Genzyme Corporation announced today that the first patient has been treated in a new phase 2 clinical trial examining the safety and effectiveness of locally delivered gene transfer for patients with peripheral arterial disease. Genzyme's experimental therapy, using Ad2/HIF-1 alpha, an engineered form of the HIF-1 alpha gene, is designed to promote the growth of new blood vessels and improve circulation in patients' limbs.
The trial, a randomized double blind placebo controlled study, will take place at up to 35 medical centers in the United States and Europe. It will enroll up to 300 patients diagnosed with severe intermittent claudication, a type of peripheral arterial disease that results in disabling pain or fatigue in the legs, brought on by exercise. Plans are to enroll 75 patients each into one of three dosing groups or a placebo arm. Participants will receive either Ad2/HIF-1 alpha or placebo through a series of injections into the limbs.
In addition to safety, the trial will evaluate the effectiveness of each dose in several measures of efficacy. The primary endpoint is change in the maximum amount of time a patient can walk on a treadmill without stopping due to claudication symptoms. Other endpoints include the amount of time it takes while walking for the onset of claudication pain; change in blood flow to the limbs, as measured using the ankle-brachial index; and various quality of life assessments. The primary endpoint will be evaluated at six months and study participants will be followed for two years.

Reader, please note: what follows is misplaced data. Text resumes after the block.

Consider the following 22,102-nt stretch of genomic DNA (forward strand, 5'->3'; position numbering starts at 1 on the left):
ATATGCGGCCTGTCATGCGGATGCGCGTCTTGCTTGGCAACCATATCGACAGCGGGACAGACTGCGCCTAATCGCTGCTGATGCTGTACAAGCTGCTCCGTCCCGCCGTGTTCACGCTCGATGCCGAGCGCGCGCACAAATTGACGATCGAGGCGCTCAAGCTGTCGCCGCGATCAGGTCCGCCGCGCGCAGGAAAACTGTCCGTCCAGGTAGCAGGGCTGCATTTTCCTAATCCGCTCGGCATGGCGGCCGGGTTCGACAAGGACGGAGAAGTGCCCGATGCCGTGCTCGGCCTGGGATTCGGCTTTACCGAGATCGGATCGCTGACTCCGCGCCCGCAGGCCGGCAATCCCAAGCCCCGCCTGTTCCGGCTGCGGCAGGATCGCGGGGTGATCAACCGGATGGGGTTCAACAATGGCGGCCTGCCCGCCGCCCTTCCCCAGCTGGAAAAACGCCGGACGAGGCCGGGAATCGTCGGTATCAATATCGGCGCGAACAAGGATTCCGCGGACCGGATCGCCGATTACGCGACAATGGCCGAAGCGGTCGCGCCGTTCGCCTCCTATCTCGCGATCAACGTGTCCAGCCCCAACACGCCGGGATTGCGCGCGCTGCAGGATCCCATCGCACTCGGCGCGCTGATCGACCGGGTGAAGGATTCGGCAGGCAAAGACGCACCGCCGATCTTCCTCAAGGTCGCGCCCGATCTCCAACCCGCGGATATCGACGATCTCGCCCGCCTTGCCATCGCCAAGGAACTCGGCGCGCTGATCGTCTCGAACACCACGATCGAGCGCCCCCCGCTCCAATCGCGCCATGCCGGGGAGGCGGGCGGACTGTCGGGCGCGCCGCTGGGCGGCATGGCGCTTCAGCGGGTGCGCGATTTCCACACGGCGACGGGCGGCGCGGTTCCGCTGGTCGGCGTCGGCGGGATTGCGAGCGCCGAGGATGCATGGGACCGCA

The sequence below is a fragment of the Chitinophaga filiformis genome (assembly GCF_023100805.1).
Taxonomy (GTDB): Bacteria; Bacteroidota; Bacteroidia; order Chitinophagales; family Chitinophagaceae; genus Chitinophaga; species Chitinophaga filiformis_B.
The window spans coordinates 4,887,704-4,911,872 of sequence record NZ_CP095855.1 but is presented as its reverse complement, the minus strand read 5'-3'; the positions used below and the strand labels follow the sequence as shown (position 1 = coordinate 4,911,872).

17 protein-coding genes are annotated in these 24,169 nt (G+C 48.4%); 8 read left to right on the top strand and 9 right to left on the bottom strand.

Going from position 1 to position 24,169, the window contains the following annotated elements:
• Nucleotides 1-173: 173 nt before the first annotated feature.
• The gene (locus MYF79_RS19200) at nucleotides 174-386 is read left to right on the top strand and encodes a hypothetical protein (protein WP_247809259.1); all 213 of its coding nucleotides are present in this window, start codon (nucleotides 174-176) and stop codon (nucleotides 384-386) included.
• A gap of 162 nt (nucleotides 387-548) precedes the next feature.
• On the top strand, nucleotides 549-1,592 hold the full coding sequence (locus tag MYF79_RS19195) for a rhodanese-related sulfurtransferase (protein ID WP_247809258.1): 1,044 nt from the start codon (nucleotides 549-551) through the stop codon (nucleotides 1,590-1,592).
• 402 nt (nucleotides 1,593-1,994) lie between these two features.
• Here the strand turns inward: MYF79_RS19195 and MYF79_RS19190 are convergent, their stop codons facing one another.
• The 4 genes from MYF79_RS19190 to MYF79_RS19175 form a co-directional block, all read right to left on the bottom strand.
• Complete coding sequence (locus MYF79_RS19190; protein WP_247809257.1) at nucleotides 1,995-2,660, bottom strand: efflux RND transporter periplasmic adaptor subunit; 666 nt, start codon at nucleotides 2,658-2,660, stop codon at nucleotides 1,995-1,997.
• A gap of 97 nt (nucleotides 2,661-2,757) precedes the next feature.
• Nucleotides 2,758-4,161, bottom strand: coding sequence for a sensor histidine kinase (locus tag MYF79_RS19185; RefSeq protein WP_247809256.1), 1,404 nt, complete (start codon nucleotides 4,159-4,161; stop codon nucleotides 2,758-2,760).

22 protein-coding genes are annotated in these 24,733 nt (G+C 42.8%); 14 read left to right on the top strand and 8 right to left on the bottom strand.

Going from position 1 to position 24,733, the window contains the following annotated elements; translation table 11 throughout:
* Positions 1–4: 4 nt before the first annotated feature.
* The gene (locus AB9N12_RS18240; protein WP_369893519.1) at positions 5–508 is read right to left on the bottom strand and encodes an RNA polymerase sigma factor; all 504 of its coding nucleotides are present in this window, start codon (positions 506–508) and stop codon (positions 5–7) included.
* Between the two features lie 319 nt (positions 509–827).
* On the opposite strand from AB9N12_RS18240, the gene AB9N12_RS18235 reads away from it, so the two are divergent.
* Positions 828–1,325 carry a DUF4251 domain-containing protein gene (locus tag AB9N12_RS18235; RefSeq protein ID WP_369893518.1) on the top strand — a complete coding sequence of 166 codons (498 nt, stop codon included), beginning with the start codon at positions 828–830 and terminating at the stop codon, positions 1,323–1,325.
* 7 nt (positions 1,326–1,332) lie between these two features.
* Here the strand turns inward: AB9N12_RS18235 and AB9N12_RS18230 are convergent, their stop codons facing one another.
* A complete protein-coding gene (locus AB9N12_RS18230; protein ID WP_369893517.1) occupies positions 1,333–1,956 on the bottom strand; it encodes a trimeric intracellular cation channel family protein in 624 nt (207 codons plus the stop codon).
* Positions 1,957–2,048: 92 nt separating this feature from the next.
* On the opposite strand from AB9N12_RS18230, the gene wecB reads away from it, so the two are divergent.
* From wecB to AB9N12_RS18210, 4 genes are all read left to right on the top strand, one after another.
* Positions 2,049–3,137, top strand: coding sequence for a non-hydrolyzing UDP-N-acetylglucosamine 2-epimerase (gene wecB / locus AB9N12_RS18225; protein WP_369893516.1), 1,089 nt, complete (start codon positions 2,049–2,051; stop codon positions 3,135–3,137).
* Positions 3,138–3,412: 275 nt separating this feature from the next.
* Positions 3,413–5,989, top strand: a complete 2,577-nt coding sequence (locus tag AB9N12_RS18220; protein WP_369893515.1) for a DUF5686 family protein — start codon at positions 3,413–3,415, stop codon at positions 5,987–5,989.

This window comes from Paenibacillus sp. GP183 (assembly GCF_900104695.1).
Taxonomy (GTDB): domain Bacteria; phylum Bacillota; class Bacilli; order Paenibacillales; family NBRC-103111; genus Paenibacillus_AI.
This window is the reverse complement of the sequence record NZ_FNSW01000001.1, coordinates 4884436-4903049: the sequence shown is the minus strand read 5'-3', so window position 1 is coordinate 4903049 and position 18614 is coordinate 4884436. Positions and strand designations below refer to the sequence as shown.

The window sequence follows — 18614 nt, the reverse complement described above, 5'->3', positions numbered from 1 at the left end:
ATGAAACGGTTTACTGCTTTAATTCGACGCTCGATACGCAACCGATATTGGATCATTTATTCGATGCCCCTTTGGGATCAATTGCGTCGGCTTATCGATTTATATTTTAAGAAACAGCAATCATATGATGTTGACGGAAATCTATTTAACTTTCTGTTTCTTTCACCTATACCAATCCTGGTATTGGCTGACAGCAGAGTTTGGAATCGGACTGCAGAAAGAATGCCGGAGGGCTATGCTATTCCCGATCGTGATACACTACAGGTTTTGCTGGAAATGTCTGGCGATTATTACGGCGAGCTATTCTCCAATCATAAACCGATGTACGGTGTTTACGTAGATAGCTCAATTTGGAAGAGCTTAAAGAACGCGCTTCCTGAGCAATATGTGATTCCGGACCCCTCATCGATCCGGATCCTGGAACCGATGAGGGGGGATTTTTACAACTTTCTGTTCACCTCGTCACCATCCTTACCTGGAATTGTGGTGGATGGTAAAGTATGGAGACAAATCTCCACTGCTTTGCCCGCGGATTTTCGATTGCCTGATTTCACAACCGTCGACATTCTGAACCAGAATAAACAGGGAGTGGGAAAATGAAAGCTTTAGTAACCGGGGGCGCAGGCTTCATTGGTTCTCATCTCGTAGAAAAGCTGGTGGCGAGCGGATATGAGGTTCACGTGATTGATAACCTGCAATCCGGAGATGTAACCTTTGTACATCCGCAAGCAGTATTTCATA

The Phase 2 clinical trial builds on a successful Phase 1 trial, which demonstrated evidence of safety at several doses in patients with critical limb ischemia, a more severe form of peripheral arterial disease. Investigators also reported preliminary evidence of bioactivity, with a trend in favor of the higher doses studied. Preliminary results of the Phase 1 trial were presented at the 2003 annual meeting of the American Heart Association.
Intermittent claudication is estimated to affect up to five percent of all males 60 years of age and older, and about half as many women, according to the American Heart Association. It is caused by a loss of oxygen to the muscles due to narrowed or blocked arteries, which causes the leg muscles to cramp and causes pain upon walking or exercise. With continued progression, peripheral arterial disease may progress to critical limb ischemia, which is characterized by pain at rest, non-healing ischemic ulcers, and gangrene. Critical limb ischemia is associated with extremely diminished quality of life, a high rate of limb amputation, and a marked increase in short term mortality from cardiovascular disease.
Hypoxia Inducible Factor-1 alpha, or HIF-1 alpha, is a transcription factor, or "master gene," which has been shown to activate a cascade of proteins associated with blood vessel formation. This comprehensive approach contrasts with pro-angiogenic therapies that employ a single protein, such as VEGF isoform, given as a gene or as a recombinant protein. Because the Genzyme-engineered version of HIF-1 alpha turns on the expression of many angiogenic proteins -- including all known VEGF isoforms, angiopoietins 2 and 4 and placenta growth factor among others -- Genzyme believes it may produce a more robust and longer lasting pro-angiogenic effect than gene therapies based on a single growth factor. Pre-clinical studies have demonstrated that HIF-1 alpha can turn on the expression of proteins associated with the body's response to tissue ischemia, including many associated with blood vessel formation. In Genzyme's clinical studies, the gene is delivered using an adenovirus vector.
The HIF-1 alpha clinical effort is the most advanced program in Genzyme's gene therapy portfolio, which also includes pre-clinical work related to lysosomal storage disorders, and research into the applicability of gene therapy to other conditions.